HAMILTON, Bermuda (AP) — Hurricane Paulette made a rare landfall in Bermuda early Monday as a strong Category 1 storm just hours after the wealthy British territory shuttered schools, government agencies and air and sea ports.
The eye of the storm passed over the island as government officials warned of heavy flooding given that the hit coincided with an unusually high tide. Fewer than 10 hurricanes have made landfall on the tiny island in the middle of the Atlantic since the National Hurricane Center began tracking such disasters in the 1850s.
Paulette was located directly over Bermuda at dawn on Monday and was moving north-northwest at 12 mph. It had maximum sustained winds of 90 mph (150 kph), according to the center.
Forecasters said the island would experience hurricane-force winds for roughly seven hours. Power was out across much of the island.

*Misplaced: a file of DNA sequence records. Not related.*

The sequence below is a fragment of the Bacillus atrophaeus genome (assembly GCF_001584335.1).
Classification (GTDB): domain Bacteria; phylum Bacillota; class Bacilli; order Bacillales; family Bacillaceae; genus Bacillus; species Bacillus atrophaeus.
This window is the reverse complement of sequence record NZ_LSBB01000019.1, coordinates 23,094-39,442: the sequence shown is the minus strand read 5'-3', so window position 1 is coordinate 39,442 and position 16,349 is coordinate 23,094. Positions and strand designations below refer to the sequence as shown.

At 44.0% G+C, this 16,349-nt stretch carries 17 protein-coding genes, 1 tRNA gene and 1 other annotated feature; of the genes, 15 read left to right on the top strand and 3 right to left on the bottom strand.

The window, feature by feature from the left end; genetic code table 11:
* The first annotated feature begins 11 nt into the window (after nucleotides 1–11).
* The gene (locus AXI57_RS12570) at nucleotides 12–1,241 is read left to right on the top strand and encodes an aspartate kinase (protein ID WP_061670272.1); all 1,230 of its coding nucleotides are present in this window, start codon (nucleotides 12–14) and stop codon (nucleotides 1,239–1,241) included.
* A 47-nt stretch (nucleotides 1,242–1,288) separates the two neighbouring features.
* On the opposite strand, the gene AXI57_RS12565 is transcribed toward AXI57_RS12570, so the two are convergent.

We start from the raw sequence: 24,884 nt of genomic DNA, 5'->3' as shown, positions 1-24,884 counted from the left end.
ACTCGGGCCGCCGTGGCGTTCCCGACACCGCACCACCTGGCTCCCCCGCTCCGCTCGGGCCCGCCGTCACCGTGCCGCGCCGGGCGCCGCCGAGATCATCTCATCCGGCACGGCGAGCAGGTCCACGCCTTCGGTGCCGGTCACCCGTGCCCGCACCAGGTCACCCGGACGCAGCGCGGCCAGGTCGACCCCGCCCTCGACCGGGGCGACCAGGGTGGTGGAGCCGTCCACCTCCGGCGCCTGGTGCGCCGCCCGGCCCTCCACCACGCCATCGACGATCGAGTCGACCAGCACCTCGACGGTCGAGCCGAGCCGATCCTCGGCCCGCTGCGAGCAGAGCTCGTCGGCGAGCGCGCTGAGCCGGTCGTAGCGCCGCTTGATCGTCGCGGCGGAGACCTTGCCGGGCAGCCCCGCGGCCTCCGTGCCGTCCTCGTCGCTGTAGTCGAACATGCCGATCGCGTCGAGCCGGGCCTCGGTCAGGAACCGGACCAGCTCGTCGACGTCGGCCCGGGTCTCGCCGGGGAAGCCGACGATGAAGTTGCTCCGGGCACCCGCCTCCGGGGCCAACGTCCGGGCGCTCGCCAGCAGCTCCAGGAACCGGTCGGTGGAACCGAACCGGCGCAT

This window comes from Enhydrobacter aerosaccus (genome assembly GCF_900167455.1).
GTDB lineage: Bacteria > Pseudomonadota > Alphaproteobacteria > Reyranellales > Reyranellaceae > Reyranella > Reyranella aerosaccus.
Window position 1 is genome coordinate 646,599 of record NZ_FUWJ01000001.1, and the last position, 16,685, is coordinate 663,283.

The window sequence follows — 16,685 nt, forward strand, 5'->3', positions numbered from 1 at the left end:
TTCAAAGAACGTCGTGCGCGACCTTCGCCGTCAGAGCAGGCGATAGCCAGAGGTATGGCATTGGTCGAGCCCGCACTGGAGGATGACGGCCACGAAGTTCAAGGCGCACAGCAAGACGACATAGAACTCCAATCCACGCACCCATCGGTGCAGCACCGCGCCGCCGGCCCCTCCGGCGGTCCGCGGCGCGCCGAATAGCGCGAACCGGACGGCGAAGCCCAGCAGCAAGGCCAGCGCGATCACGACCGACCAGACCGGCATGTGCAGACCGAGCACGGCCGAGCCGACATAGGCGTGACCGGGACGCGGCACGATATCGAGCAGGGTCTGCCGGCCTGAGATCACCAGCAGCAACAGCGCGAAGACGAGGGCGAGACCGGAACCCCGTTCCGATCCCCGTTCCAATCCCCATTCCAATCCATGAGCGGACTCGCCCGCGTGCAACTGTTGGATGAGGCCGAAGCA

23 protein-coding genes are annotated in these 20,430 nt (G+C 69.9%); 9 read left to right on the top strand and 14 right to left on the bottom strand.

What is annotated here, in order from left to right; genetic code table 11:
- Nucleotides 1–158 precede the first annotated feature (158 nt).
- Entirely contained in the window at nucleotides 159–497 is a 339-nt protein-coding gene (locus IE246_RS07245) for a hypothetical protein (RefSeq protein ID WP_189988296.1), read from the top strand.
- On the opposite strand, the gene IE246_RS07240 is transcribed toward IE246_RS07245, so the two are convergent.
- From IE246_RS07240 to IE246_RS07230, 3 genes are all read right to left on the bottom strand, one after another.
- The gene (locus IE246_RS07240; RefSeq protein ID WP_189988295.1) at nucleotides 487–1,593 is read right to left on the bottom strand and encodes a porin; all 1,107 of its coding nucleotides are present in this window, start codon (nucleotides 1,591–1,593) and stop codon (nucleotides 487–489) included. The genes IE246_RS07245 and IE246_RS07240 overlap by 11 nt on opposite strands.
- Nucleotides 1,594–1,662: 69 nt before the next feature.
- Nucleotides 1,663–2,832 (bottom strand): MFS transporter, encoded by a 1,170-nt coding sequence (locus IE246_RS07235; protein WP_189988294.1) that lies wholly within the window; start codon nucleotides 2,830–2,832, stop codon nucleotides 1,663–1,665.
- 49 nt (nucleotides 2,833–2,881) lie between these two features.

National Security Minister Renee Ming urged people to stay indoors and reminded the more than 70,000 people who live on the island to protect themselves given the COVID-19 pandemic.
“You should be hunkering down to ride out the storm,” Ming said during a news conference on Sunday. “We’ll see you on the other side, safe.”
Bermuda is a wealthy financial haven featuring mostly stone and concrete construction required to withstand winds of a strong Category 2 storm.
Faith Bridges, the owner of Aunt Nea’s Inn, a hotel along the island’s northern tip, told The Associated Press by phone that she had finalized all preparations and given her guests flashlights, warning them the power would go out. But she was not worried.
“We obviously have to prepare, but we’re built for it,” she said.
Ming said she expects the international airport will reopen by Tuesday afternoon as officials warned people to stay off the roads after the hurricane given the possibility of downed power lines.
The center said in its forecast discussion that Paulette would become a major hurricane by Monday night after it moves away from Bermuda and into open water.
Trademark and Copyright 2021 The Associated Press. All rights reserved.